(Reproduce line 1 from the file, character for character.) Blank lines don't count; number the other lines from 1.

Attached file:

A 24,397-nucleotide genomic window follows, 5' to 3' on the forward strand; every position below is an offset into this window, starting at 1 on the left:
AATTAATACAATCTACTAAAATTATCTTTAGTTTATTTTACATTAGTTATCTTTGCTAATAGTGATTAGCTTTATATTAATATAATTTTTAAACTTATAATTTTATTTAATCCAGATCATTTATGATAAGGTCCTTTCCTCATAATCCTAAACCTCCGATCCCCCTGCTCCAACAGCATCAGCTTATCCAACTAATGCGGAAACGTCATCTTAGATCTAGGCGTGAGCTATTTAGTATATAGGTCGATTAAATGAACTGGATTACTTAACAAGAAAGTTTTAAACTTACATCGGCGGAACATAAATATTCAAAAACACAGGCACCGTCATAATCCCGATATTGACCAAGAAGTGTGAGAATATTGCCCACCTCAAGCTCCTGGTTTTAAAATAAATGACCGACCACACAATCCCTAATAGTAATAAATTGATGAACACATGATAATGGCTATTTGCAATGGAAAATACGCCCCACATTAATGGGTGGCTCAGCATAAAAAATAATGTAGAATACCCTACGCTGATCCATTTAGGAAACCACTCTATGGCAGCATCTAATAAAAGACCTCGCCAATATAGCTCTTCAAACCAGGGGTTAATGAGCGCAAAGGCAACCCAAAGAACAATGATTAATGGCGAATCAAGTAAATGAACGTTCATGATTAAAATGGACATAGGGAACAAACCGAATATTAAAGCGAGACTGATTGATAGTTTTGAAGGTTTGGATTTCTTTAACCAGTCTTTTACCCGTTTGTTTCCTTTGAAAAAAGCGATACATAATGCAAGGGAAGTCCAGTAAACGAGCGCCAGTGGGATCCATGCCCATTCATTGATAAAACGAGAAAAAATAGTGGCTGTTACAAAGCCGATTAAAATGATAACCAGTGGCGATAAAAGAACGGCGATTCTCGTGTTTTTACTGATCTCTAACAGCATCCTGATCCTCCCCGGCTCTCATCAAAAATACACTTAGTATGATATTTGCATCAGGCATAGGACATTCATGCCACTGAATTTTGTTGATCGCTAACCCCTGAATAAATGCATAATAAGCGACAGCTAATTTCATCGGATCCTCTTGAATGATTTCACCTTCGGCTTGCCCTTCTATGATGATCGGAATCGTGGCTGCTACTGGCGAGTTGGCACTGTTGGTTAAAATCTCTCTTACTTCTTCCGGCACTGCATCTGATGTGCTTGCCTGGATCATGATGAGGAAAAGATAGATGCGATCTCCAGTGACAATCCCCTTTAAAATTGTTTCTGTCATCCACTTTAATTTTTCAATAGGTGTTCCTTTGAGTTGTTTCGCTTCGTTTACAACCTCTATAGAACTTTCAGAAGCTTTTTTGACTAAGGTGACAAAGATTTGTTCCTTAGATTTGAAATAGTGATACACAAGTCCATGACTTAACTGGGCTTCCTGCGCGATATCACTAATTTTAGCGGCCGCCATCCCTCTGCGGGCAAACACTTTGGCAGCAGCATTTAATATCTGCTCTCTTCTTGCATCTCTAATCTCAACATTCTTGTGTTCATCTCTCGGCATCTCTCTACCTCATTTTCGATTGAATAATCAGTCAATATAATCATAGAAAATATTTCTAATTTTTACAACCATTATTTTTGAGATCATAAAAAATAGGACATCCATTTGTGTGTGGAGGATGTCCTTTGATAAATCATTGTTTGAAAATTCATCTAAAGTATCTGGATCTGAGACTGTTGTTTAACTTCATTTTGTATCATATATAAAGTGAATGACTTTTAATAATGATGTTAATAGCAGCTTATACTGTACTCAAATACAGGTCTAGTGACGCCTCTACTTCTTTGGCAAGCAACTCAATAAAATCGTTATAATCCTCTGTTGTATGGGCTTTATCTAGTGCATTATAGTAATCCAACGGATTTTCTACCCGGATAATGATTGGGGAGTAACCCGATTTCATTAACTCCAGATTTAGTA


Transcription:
A 24,397-nucleotide genomic window follows, 5' to 3' on the forward strand; every position below is an offset into this window, starting at 1 on the left: